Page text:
Let’s understand what is at stake. The cynical view is that pro-Remain voters have nowhere to go but Labour, and nothing will be lost if a few thousand old Blairite members and councillors clear off with Chuka Umunna when he forms his new party. People who believe this also tend to believe, irrationally, that all the polls are wrong, or “being manipulated” to dupe Labour into supporting Remain on false evidence.

I think these assumptions are dangerous. If a new centrist party were formed it would not only get a media fanfare from the BBC and Sky but could appeal to the hundreds of thousands of people who have signed up to the People’s Vote campaign. Its chances of success would be massively amplified if Labour’s leadership became visibly detached from the political sentiments and values of its active left-wing members.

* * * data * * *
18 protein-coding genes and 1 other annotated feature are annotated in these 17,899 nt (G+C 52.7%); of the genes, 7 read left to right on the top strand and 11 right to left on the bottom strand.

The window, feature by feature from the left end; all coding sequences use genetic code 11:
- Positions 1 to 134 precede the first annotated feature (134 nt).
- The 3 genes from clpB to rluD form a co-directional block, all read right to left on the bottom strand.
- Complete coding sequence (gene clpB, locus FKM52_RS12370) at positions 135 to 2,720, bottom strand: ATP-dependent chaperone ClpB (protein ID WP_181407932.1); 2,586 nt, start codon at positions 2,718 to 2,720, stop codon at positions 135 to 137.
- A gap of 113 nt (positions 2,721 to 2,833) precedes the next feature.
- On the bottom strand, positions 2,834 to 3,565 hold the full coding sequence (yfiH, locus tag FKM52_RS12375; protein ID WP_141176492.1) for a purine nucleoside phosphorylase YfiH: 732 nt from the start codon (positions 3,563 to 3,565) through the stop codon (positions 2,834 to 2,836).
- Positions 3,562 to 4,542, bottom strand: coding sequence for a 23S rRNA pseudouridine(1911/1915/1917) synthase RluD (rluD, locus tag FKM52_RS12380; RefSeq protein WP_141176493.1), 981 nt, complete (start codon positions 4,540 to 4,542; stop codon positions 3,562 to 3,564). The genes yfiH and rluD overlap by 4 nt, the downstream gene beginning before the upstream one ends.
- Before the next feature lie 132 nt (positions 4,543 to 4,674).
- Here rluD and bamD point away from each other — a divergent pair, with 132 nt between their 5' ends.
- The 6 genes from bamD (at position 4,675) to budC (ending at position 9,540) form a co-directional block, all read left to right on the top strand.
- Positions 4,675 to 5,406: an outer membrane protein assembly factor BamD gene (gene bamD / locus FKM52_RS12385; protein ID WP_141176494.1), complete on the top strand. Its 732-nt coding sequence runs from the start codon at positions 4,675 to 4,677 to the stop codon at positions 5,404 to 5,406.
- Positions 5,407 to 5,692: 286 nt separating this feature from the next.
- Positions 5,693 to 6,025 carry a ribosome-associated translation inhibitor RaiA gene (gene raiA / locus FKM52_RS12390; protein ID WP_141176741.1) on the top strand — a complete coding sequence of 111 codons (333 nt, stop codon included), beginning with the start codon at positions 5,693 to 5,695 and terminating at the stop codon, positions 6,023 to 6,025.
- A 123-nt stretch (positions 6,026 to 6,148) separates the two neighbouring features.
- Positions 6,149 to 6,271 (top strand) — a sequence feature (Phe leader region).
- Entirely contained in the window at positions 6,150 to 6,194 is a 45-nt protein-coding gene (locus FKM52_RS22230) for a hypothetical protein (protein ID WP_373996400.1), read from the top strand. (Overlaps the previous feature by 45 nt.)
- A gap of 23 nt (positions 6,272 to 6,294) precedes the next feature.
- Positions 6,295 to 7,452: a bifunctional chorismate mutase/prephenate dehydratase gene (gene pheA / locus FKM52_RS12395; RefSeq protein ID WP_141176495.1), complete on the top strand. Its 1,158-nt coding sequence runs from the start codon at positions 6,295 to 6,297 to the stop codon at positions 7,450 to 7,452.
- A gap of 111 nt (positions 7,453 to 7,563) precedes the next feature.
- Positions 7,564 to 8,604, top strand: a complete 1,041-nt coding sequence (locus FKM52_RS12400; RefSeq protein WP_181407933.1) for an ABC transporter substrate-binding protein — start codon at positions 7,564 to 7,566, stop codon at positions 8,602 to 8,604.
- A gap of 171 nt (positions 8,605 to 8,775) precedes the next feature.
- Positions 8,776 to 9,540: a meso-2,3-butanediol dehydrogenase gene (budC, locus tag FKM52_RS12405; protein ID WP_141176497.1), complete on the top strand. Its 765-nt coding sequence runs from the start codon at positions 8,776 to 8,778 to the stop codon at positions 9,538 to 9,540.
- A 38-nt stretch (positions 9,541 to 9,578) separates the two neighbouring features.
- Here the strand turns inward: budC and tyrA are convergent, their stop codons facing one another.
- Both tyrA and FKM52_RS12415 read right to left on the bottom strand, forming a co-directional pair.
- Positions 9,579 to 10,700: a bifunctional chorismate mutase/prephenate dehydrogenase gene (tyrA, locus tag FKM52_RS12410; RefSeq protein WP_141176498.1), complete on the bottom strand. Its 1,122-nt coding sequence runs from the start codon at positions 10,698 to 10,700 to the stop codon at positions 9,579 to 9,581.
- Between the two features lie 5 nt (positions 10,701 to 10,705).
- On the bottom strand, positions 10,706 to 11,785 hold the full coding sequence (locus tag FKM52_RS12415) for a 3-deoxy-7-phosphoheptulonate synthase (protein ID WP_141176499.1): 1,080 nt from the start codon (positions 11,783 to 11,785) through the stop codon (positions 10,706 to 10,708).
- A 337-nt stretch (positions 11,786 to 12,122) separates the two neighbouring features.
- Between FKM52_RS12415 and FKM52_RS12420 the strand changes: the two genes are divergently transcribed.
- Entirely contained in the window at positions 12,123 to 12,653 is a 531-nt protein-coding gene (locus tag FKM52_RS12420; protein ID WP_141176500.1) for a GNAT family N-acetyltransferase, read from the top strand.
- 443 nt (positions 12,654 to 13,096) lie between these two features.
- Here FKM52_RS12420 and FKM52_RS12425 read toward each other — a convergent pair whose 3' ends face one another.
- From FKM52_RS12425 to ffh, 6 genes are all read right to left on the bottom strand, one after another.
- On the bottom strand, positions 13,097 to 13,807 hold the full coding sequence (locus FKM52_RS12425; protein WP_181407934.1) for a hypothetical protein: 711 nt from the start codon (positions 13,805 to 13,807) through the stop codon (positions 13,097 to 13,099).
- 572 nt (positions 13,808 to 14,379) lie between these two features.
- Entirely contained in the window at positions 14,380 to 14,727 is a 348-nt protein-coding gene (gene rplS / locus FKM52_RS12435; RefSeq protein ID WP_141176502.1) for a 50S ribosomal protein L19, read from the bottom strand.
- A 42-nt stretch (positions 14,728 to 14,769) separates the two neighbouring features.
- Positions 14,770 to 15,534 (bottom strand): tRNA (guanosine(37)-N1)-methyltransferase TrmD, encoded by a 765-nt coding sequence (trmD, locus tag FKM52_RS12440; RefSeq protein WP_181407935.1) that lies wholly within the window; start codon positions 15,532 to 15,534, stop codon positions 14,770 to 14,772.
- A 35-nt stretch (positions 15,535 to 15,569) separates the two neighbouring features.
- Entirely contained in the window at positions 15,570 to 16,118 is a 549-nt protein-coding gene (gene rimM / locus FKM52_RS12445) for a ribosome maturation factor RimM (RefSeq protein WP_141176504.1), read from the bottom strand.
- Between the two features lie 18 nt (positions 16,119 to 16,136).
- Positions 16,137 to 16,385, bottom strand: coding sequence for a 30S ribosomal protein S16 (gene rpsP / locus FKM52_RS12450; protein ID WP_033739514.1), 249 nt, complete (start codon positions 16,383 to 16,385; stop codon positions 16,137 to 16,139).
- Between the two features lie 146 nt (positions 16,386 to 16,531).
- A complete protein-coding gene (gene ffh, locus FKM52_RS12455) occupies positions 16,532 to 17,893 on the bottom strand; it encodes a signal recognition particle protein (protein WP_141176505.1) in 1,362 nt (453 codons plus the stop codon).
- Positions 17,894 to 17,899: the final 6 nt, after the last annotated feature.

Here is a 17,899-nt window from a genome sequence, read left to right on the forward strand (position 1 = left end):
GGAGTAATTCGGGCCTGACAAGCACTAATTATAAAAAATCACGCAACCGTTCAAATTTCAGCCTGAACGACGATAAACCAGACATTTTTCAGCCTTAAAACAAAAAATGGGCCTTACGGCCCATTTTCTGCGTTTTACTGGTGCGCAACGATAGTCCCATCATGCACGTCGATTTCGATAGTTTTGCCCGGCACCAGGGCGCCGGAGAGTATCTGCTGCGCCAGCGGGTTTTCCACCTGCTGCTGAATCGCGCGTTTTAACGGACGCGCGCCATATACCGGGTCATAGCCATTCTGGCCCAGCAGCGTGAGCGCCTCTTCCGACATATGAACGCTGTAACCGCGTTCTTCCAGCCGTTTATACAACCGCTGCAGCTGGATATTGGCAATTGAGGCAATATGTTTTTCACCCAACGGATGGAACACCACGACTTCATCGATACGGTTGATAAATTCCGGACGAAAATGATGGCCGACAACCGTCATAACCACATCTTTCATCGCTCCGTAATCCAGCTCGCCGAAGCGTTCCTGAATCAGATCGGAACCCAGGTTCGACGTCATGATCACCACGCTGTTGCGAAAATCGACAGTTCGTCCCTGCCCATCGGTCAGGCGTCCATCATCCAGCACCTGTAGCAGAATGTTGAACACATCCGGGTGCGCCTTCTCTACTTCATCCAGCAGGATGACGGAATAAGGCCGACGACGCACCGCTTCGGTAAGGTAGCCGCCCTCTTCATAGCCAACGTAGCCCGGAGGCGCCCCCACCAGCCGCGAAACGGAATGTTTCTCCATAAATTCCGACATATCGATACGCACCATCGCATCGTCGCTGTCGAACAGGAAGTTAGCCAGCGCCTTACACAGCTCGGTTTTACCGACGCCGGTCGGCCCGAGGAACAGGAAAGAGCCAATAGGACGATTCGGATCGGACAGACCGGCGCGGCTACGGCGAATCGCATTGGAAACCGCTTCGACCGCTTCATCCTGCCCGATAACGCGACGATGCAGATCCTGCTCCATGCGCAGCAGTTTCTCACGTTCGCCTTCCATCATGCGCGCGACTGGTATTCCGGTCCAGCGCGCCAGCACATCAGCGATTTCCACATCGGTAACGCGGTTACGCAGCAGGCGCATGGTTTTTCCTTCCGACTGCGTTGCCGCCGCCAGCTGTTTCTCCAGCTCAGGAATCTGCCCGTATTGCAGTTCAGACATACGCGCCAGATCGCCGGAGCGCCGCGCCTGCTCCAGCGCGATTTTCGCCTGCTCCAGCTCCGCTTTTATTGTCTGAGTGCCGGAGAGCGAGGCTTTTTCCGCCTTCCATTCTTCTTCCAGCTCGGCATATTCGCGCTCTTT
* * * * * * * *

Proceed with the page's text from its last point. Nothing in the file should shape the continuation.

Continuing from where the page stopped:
So would the chances of a new centrist leadership challenge against Jeremy Corbyn himself. The Brown and Blairite wings of the PLP, who understand this, are said to be cock-a-hoop in the corridors of parliament.

The way out is for the PLP to study the polling and listen the party members. After the referendum, Labour had a moral duty to try to make Brexit work, but if no form of Brexit can satisfy the actual Brexiteers, then it’s not Labour’s job to do the impossible.

Labour has promised a no-confidence vote “immediately” after May’s deal falls. The entire labour movement should be mobilised to back this on the streets. But if we can’t topple May’s government, the way forward is to fight for a second referendum in which Labour should vote Remain.